Young King Henry V of England decides to go to war with France after being assured that he has a right to the throne by blood. The French Prince sends insults to Henry via the harold, Mountjoy, who sympathizes with Henry, though is loyal to the French. Henry takes his "happy few" to war, and after a tremendous battle at Agincourt, he triumphs and takes the French throne. Then he woos the French Princess Katherine who is somewhat reluctant to love "the enemy of France." Henry assures her he is the "friend of France," and of course wins her in the end.
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The review of this Book prepared by Megan E. Davis
King Henry V decides to go to war with France on the base of a complex legal argument to claim the throne of that country. The Dauphin sends an ambassador with a gift: tennis balls. These are meant as an insult toward the English monarch, whose wild youth is well known, and thus ridiculed. Henry responds by declaring war and assuring that the Dauphin will regret his insulting message.
A conspiracy by three noblemen, bribed by the French, is discovered and they are executed. Meanwhile, Henry's former friends, some criminals and drunkards, discuss the death of Sir John Falstaff, a fatherly figure for Henry, who was rejected by the king in his assumption of the throne.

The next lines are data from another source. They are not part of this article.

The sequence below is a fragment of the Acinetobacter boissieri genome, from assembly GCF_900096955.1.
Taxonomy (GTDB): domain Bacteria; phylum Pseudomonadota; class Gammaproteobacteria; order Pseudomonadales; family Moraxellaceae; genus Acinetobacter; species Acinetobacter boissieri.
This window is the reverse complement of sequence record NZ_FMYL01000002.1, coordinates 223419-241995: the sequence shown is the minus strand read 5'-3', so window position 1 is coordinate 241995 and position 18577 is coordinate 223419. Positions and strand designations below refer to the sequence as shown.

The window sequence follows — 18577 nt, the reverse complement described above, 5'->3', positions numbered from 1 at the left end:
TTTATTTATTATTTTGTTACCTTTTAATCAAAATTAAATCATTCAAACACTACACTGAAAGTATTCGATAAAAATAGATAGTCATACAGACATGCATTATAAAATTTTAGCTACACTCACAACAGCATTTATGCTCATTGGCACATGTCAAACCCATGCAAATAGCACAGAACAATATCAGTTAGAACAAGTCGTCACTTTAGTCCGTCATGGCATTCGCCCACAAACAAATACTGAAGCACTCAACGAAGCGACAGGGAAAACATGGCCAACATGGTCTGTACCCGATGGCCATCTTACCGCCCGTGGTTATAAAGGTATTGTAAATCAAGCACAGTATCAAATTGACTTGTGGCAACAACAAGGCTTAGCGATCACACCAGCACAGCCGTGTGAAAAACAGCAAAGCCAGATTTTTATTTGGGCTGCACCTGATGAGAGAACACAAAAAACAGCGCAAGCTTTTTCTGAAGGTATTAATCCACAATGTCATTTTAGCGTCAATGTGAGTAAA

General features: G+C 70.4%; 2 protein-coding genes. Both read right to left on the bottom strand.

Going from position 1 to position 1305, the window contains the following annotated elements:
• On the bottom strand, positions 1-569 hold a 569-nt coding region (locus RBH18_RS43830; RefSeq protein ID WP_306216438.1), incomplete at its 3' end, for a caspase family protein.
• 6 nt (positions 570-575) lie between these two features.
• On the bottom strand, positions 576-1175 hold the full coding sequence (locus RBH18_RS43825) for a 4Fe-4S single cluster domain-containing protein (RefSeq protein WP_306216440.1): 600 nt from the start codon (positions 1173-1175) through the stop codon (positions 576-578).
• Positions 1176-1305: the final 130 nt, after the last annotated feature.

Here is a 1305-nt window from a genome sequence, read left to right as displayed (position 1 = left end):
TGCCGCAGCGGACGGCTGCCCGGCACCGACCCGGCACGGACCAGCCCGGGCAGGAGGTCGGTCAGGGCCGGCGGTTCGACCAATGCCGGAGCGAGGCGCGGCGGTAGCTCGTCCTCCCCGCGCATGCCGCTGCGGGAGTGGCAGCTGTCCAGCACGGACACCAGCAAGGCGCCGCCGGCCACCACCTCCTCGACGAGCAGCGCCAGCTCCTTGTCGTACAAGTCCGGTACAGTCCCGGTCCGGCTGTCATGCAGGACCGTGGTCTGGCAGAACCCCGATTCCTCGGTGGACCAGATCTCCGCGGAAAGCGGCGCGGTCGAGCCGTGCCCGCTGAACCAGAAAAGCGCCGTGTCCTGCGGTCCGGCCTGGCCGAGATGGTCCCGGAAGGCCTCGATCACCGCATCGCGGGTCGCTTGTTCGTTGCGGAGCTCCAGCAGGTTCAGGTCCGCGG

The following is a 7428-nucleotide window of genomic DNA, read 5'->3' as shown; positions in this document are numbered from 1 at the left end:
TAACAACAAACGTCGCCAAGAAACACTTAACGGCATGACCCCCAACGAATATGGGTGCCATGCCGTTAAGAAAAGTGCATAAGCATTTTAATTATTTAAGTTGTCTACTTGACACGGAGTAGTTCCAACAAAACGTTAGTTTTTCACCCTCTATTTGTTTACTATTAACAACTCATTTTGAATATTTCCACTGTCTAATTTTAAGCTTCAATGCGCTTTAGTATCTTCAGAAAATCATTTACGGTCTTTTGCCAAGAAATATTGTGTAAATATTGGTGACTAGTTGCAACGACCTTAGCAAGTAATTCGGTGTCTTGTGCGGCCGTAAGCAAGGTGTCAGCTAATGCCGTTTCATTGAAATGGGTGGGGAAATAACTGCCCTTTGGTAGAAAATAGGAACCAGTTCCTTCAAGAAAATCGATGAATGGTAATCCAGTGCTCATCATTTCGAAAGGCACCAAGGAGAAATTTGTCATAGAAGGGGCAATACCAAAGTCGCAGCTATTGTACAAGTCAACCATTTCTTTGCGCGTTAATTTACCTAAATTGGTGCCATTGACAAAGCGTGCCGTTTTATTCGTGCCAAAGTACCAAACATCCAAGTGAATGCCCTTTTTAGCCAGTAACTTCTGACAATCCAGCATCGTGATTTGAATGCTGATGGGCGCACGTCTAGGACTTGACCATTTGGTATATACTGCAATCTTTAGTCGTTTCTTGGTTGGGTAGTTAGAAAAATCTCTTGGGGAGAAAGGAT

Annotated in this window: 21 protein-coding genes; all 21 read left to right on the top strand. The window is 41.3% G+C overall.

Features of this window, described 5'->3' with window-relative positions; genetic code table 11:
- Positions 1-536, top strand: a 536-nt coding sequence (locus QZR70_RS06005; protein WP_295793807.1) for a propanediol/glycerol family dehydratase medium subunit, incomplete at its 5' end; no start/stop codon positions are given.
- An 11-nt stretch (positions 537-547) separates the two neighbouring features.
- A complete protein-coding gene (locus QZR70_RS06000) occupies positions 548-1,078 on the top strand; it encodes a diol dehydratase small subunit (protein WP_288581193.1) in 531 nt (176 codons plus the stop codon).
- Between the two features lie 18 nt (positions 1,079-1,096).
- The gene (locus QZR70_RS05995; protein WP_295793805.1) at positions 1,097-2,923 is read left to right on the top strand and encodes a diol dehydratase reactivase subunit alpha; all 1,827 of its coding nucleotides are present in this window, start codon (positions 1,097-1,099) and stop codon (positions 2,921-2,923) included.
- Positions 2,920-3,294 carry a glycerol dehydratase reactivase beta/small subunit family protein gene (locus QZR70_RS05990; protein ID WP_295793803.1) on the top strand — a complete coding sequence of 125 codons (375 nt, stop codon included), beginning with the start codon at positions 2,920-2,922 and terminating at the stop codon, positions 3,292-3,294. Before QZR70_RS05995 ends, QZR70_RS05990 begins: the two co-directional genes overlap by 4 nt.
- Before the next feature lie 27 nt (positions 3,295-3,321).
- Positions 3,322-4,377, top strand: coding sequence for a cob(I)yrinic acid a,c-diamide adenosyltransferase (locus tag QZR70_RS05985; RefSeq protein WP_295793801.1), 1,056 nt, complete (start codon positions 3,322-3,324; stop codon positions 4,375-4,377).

The British land at Harfleur and captures the city. Fluellen, Gower, Macmorris and James (the Welsh, English, Irish and Scottish commanders, respectively) are introduced, and Fluellen and Macmorris get into a discussion on military tactics. Bardolph, one of Henry's former friends, is sentenced to death for stealing from the local people, which is supported by Henry himself.
The French greatly outnumber the English, so the latter spend the night before the battle of Agincourt believing they will die. Henry visits the troops in disguise, and sets a future quarrel with Williams, who doubts of the King's motives. They agree to duel later, and they shall recognize each other by a glove.
After a very emotional speech, the battle starts, and the English win impressively, killing ten thousand French, while only suffering twenty-nine deaths.
Henry gives the glove to Fluellen, which starts a fight between Williams and Fluellen, which is ended by a money offer for Williams by the King.
King Charles of France is allowed to keep his throne, but Henry is engaged to Princess Catherine, thus becoming the heir to the French crown.
The review of this Book prepared by Andres Becerra